The defending World Series champion Red Sox could lose their closer (Craig Kimbrel) and top postseason setup man (Joe Kelly) to free agency this winter. Matt Barnes and Ryan Brasier are nice relievers, sure, but I'm not sure they should be the top two late-inning options in a contender's bullpen. One way or another, I expect the Red Sox to add relief help this offseason. Maybe they'll re-sign Kimbrel and Kelly, maybe they'll do something else. We'll see.
Edwin Diaz, meanwhile, is on the very short list of the best relievers in baseball, and he is under team control through 2022. Contenders want him because he can help them win now. Rebuilders want him because he's under control long-term and can help them win later. Diaz is extremely valuable and it will cost a ton to get him. Do the Red Sox have enough in their farm system to win a bidding war? I'm not sure. I do think they're the best short and long-term fit for Diaz though.
It is really tough to find a trade match for Dee Gordon, a speed guy who posted a .288 on-base percentage this past season and has two years and $28.1 million remaining on his contract. The Rockies get the nod almost by default. Gordon is a contact machine and anything into the spacious Coors Field gaps would be an instant triple, plus his speed would help cover ground in that large outfield. With DJ LeMahieu hitting free agency, Gordon could also play second base should the Rockies decide prospects Garrett Hampson and Brendan Rodgers need more minor league seasoning. The Mariners could have some real trouble unloading Gordon as part of their re-imagining.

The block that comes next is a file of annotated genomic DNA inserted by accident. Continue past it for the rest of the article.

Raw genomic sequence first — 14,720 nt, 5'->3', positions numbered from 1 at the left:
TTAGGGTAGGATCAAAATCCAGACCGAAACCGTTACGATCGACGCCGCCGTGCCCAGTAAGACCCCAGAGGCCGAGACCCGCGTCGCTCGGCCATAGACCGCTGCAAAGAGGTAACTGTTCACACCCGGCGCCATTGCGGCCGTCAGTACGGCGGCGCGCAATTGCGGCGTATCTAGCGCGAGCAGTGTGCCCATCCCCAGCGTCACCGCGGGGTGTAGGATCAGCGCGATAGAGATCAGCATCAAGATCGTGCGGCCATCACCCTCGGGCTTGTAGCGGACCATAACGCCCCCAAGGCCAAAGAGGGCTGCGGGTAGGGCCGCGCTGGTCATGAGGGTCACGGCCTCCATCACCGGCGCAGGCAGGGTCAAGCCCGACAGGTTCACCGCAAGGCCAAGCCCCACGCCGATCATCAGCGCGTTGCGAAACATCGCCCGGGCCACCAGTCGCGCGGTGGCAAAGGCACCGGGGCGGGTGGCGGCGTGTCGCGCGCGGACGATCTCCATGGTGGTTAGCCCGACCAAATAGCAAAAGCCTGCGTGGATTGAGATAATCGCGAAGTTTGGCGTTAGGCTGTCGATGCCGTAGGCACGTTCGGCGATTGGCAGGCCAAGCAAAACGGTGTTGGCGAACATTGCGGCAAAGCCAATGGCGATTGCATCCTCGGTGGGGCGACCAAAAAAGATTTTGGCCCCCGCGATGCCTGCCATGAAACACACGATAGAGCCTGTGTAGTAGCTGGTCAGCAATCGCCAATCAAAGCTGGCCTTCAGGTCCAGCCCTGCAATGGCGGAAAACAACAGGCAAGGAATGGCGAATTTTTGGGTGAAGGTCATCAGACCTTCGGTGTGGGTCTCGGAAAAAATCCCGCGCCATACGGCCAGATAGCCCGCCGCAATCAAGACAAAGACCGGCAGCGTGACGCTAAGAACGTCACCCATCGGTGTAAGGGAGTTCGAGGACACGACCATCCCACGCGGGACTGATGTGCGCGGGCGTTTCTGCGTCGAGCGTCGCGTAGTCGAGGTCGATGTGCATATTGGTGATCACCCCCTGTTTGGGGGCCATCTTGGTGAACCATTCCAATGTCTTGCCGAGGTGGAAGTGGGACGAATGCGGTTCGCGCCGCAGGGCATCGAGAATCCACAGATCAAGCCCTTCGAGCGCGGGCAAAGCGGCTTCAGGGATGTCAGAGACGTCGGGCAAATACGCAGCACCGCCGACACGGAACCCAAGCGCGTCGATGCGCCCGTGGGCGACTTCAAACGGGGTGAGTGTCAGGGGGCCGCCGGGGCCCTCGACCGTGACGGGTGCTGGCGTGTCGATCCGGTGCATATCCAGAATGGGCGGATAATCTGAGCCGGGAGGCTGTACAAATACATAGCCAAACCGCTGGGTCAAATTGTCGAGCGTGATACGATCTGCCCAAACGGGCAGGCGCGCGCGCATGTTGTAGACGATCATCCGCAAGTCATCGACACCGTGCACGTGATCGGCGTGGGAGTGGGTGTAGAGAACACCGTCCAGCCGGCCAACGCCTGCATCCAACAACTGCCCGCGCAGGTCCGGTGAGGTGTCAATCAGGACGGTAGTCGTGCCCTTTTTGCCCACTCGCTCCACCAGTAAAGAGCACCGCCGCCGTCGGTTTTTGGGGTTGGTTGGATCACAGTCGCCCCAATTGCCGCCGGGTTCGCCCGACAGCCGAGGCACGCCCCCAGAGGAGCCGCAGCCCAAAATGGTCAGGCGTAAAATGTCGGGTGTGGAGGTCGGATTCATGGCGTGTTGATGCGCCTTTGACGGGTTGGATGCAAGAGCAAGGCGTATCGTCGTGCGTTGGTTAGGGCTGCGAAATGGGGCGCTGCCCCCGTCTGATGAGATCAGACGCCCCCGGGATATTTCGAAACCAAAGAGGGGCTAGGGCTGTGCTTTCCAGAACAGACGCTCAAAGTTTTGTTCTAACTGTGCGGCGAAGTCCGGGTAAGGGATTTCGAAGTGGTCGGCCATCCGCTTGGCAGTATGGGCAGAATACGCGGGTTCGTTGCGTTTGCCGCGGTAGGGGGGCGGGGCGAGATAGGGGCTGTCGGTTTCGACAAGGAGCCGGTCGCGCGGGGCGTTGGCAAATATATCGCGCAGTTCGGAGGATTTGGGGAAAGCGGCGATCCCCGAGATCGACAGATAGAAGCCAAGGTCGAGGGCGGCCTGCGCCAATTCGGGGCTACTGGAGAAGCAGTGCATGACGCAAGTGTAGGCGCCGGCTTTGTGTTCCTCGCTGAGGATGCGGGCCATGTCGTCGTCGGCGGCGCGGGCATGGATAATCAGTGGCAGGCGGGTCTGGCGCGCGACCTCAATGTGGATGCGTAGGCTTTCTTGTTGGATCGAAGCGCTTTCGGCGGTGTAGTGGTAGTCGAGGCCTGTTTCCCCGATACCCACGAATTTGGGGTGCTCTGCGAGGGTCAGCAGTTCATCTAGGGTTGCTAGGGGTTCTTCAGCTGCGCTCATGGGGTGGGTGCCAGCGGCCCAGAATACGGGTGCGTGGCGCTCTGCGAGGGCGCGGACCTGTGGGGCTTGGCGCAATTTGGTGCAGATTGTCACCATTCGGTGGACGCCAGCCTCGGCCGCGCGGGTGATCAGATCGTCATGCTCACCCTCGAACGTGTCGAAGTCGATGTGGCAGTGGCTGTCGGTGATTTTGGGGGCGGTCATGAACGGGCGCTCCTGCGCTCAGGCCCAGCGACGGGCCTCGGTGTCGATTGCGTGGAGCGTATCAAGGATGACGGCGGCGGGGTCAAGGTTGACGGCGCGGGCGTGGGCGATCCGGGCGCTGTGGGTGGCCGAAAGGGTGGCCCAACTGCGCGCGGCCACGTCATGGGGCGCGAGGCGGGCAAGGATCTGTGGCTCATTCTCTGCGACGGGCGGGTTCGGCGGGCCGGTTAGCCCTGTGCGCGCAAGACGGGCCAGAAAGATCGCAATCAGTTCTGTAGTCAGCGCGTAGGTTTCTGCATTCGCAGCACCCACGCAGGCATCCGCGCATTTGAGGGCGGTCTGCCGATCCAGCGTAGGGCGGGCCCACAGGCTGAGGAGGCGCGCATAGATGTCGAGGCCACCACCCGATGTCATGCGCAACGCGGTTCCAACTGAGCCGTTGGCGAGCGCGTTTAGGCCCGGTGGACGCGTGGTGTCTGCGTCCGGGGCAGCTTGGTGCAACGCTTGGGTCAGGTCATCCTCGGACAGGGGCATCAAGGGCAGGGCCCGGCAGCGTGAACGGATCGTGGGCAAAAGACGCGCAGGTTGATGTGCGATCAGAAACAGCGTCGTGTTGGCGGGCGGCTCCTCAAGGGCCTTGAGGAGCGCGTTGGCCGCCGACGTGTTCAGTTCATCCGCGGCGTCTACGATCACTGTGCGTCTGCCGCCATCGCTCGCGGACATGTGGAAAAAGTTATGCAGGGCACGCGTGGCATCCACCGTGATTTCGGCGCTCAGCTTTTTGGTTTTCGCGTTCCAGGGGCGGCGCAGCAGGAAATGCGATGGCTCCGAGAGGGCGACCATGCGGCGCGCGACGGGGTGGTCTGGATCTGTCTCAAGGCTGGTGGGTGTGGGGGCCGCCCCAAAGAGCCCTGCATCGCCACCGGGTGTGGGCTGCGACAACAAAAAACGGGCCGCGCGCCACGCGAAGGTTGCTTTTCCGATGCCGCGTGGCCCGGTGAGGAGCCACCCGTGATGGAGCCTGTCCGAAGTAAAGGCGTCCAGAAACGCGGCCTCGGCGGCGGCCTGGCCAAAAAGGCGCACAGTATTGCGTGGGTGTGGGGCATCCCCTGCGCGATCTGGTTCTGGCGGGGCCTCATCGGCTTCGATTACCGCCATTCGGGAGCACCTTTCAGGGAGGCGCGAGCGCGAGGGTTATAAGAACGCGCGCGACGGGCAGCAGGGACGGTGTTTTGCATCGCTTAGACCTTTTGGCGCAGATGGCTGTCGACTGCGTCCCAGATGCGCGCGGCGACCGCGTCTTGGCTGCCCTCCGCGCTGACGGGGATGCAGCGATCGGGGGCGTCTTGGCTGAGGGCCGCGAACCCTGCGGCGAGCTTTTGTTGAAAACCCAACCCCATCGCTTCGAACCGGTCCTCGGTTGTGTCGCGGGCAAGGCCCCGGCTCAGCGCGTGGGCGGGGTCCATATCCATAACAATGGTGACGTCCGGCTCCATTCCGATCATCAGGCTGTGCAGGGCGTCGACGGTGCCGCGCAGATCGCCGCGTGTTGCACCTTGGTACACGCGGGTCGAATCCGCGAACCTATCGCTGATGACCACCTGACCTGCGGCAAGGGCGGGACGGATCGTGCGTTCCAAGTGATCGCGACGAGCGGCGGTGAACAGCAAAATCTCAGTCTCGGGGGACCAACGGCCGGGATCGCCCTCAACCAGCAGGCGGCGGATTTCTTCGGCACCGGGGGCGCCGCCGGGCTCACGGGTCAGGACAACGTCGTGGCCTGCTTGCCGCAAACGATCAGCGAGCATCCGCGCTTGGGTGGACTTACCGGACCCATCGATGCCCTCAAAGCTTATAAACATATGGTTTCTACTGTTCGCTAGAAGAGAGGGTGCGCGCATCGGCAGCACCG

Mitch Haniger the Hit Manager might be the most valuable trade chip on Seattle's roster. He's a bona fide All-Star caliber outfielder who will remain under team control through 2022. If the Mariners commit to a rebuild, Haniger would generate a ton of interest on the trade market. A ton. They'd get a boatload of prospects and hey, maybe one day one of them will be as good as Haniger! I digress.
The Indians have the most pressing need for outfield help and are among the most motivated teams to improve this winter. Their window of contention won't get any more open. In fact, it might already be starting to close. Haniger will make something close to the league minimum in 2019 and that fits perfectly into Cleveland's tight budget. Right now, the Indians are poised to go into next season with Tyler Naquin, Greg Allen, and Leonys Martin in the outfield. Yeah, they're a fit for Haniger.
Sorry, I just can't see Felix Hernandez anywhere else. Beyond the whole "they're the only team he's played for" narrative, Felix is owed $27.9 million next year and his performance has slipped drastically. All those innings have taken their toll. The Mariners could eat a ton of money and move Hernandez for a prospect or two. My hunch is Felix has more value to the team as a marquee player -- fans still gobble up tickets in the King's Court on the days he pitches -- than anything he could realistically fetch in a trade.
The boringly reliable Mike Leake -- year in and year out, there is no better bet for 180-ish league average innings than Leake -- is owed $36 million the next two years, but the Cardinals are paying $9 million of that $36 million, so it's a $27 million commitment. Two years and $27 million for a league average innings eater is pretty good value. The Nationals currently have Joe Ross and Erick Fedde penciled in as their Nos. 4 and 5 starters. Leake would solidify things without costing an arm and a leg.